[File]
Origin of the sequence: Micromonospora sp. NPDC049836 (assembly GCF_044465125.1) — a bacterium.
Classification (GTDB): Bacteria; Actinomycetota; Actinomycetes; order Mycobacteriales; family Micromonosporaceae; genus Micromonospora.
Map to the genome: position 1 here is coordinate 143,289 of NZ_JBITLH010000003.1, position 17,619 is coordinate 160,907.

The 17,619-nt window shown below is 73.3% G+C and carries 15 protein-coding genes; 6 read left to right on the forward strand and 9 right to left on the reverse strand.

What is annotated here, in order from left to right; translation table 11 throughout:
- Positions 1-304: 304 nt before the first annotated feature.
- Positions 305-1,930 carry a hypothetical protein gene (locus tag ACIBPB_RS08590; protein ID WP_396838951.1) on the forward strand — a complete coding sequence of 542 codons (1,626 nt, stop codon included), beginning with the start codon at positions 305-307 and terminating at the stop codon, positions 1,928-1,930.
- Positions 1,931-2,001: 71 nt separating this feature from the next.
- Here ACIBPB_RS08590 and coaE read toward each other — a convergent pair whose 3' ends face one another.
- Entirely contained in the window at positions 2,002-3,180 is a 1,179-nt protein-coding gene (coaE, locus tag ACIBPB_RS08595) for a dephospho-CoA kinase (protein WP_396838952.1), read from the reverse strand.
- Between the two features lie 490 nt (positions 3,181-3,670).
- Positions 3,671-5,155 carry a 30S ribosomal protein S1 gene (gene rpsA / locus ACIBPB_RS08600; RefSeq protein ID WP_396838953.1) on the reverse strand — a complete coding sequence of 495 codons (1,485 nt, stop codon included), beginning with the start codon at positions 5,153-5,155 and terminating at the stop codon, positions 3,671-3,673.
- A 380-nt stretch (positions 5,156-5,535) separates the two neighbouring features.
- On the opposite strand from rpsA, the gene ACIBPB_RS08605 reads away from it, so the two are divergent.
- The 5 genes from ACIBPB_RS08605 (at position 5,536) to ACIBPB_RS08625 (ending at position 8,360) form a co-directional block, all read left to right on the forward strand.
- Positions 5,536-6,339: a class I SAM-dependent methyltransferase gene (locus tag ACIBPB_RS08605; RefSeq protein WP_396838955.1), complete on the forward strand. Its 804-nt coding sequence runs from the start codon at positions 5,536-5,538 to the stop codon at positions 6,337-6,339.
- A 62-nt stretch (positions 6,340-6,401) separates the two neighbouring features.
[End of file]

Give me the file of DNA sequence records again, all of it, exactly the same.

Origin of the sequence: Micromonospora sp. NPDC049836 (assembly GCF_044465125.1) — a bacterium.
Classification (GTDB): Bacteria; Actinomycetota; Actinomycetes; order Mycobacteriales; family Micromonosporaceae; genus Micromonospora.
Map to the genome: position 1 here is coordinate 143,289 of NZ_JBITLH010000003.1, position 17,619 is coordinate 160,907.

The 17,619-nt window shown below is 73.3% G+C and carries 15 protein-coding genes; 6 read left to right on the forward strand and 9 right to left on the reverse strand.

What is annotated here, in order from left to right; translation table 11 throughout:
- Positions 1-304: 304 nt before the first annotated feature.
- Positions 305-1,930 carry a hypothetical protein gene (locus tag ACIBPB_RS08590; protein ID WP_396838951.1) on the forward strand — a complete coding sequence of 542 codons (1,626 nt, stop codon included), beginning with the start codon at positions 305-307 and terminating at the stop codon, positions 1,928-1,930.
- Positions 1,931-2,001: 71 nt separating this feature from the next.
- Here ACIBPB_RS08590 and coaE read toward each other — a convergent pair whose 3' ends face one another.
- Entirely contained in the window at positions 2,002-3,180 is a 1,179-nt protein-coding gene (coaE, locus tag ACIBPB_RS08595) for a dephospho-CoA kinase (protein WP_396838952.1), read from the reverse strand.
- Between the two features lie 490 nt (positions 3,181-3,670).
- Positions 3,671-5,155 carry a 30S ribosomal protein S1 gene (gene rpsA / locus ACIBPB_RS08600; RefSeq protein ID WP_396838953.1) on the reverse strand — a complete coding sequence of 495 codons (1,485 nt, stop codon included), beginning with the start codon at positions 5,153-5,155 and terminating at the stop codon, positions 3,671-3,673.
- A 380-nt stretch (positions 5,156-5,535) separates the two neighbouring features.
- On the opposite strand from rpsA, the gene ACIBPB_RS08605 reads away from it, so the two are divergent.
- The 5 genes from ACIBPB_RS08605 (at position 5,536) to ACIBPB_RS08625 (ending at position 8,360) form a co-directional block, all read left to right on the forward strand.
- Positions 5,536-6,339: a class I SAM-dependent methyltransferase gene (locus tag ACIBPB_RS08605; RefSeq protein WP_396838955.1), complete on the forward strand. Its 804-nt coding sequence runs from the start codon at positions 5,536-5,538 to the stop codon at positions 6,337-6,339.
- A 62-nt stretch (positions 6,340-6,401) separates the two neighbouring features.